PARK CITY — I was sick. I forgot. I didn't know what I was supposed to do.
One by one, 29 potential jurors paraded before 3rd District Judge Kent Holmberg on Thursday to explain why they didn't show up for court on Dec. 12.
On that day, 36 people did not show up for jury duty, forcing the judge to declare a mistrial in the criminal case of three men accused of gang-raping a 9-year-old girl because the potential jury pool was too small.
The most common excuses from the no-show potential jurors were claims that they did not receive all of the materials the court says it sent them, leading some jurors on Thursday to question whether it was a clerical error that resulted in so many jurors not showing up.
In an unusual hearing, 13 women and 16 men stood one by one before the judge Thursday to explain why they didn't come to court. Five people were excused from Thursday's hearing by calling ahead of time with a valid excuse for not being there, ranging from not being a U.S. citizen to having a terminal illness.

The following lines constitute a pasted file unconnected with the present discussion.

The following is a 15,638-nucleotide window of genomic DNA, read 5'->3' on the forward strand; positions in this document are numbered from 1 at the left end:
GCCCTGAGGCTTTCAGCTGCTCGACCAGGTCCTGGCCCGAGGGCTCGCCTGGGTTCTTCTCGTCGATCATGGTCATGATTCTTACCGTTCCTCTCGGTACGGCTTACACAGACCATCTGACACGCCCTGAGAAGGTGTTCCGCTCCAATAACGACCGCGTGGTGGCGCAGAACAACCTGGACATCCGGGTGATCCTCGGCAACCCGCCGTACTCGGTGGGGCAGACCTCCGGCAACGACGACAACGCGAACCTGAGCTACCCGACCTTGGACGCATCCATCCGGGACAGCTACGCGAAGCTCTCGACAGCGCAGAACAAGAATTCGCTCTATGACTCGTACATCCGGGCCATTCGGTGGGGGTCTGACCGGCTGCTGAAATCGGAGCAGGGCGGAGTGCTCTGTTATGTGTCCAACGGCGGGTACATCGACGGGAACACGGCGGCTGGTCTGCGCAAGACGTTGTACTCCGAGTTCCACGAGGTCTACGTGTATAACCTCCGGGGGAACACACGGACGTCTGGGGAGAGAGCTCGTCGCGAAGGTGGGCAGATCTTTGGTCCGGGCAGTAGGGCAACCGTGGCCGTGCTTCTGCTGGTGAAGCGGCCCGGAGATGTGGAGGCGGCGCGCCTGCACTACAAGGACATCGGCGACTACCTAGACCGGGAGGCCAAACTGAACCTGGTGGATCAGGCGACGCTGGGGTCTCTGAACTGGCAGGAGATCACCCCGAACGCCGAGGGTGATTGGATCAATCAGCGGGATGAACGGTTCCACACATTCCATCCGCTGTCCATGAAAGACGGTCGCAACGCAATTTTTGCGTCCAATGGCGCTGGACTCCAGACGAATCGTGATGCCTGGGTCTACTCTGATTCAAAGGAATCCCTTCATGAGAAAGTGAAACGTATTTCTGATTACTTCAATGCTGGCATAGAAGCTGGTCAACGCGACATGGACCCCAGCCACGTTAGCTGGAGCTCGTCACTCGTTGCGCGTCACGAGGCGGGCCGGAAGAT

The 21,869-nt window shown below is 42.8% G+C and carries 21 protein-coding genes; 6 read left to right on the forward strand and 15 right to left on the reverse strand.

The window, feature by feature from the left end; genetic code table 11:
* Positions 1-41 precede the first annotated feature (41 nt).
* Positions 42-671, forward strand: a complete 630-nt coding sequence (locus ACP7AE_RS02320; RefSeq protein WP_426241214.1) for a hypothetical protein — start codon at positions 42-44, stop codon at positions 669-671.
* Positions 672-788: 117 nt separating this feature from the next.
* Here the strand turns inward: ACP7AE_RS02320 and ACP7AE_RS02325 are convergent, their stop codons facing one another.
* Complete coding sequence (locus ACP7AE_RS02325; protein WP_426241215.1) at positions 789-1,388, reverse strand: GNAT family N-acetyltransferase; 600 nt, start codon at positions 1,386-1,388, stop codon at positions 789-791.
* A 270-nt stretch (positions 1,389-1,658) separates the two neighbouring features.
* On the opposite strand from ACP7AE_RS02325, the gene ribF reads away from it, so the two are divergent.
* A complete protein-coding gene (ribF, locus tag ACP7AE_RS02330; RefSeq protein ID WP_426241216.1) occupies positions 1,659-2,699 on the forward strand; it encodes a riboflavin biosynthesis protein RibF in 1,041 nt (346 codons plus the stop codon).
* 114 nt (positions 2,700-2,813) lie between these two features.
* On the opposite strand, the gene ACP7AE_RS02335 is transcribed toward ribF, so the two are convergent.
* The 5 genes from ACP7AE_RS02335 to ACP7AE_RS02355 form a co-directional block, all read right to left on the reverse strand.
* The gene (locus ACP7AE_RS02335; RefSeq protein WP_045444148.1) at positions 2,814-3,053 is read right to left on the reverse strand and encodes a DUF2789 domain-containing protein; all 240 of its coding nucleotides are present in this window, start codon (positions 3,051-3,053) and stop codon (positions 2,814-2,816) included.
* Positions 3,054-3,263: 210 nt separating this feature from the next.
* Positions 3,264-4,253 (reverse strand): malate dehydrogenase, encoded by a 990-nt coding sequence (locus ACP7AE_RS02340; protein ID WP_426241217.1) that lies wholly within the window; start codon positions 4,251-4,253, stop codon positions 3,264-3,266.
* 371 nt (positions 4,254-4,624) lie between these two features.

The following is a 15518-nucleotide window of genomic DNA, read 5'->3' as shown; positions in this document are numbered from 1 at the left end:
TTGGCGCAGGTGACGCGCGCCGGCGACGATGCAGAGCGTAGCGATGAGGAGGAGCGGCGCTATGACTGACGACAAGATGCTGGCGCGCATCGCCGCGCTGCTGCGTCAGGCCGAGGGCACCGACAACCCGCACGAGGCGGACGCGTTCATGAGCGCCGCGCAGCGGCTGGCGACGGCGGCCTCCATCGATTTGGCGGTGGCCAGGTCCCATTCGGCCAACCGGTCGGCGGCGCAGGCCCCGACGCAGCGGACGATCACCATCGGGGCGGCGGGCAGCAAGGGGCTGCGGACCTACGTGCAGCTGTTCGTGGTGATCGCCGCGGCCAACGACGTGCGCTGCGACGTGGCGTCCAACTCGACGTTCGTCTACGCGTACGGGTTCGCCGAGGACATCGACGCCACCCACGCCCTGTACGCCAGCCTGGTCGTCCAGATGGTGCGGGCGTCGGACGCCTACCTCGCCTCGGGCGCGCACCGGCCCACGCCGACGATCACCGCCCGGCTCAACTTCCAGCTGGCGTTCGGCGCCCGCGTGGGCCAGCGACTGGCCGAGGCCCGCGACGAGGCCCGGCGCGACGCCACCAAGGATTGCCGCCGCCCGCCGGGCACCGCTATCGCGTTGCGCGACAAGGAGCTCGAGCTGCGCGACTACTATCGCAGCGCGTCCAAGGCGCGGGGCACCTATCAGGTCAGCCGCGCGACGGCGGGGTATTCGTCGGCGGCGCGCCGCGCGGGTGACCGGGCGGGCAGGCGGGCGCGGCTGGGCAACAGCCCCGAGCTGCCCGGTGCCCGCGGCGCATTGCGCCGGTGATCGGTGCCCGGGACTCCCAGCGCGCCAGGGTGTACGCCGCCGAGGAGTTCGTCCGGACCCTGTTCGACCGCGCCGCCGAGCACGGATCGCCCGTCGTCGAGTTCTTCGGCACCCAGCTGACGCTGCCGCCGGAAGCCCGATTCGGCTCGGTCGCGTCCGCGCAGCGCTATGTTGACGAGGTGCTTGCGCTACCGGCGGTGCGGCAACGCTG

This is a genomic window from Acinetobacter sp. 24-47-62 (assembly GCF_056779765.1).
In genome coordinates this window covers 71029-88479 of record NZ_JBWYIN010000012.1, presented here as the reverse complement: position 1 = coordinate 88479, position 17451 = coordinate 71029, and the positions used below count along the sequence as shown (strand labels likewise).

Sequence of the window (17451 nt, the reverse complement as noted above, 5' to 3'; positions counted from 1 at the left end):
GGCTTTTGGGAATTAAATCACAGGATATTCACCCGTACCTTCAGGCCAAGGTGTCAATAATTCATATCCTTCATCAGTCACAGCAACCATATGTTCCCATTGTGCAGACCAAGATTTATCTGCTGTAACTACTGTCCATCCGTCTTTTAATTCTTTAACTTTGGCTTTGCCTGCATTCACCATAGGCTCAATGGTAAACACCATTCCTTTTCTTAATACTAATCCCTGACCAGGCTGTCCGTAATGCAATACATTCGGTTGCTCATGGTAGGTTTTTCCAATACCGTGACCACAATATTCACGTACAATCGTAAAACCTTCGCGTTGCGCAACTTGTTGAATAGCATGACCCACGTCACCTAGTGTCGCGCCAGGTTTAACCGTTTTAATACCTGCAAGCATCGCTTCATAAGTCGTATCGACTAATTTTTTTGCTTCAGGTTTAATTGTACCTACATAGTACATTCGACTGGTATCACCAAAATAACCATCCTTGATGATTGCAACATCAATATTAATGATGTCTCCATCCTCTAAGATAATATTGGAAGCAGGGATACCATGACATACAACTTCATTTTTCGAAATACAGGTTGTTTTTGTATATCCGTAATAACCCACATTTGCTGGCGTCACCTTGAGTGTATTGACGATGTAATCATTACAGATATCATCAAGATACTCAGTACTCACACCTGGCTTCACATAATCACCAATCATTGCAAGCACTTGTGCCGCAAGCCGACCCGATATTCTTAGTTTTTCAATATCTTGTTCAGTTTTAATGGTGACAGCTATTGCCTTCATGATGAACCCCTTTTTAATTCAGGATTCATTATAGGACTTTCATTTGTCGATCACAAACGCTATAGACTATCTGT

Two people who failed to appear in court for the second time Thursday had $500 warrants issued for their arrests. One of those potential jurors sent the judge a letter saying that he had purchased a plane ticket for a trip. But the judge noted that according to the receipt, the ticket was purchased after the summons, so an arrest warrant was issued.
All of the people who appeared before the judge said they did not intentionally skip out on jury duty.
"I felt horrible. I normally know how to follow instructions well. I just feel horrible I’m wasting the court's time," said one woman who didn't follow instructions correctly. "I really thought I was doing everything I was supposed to."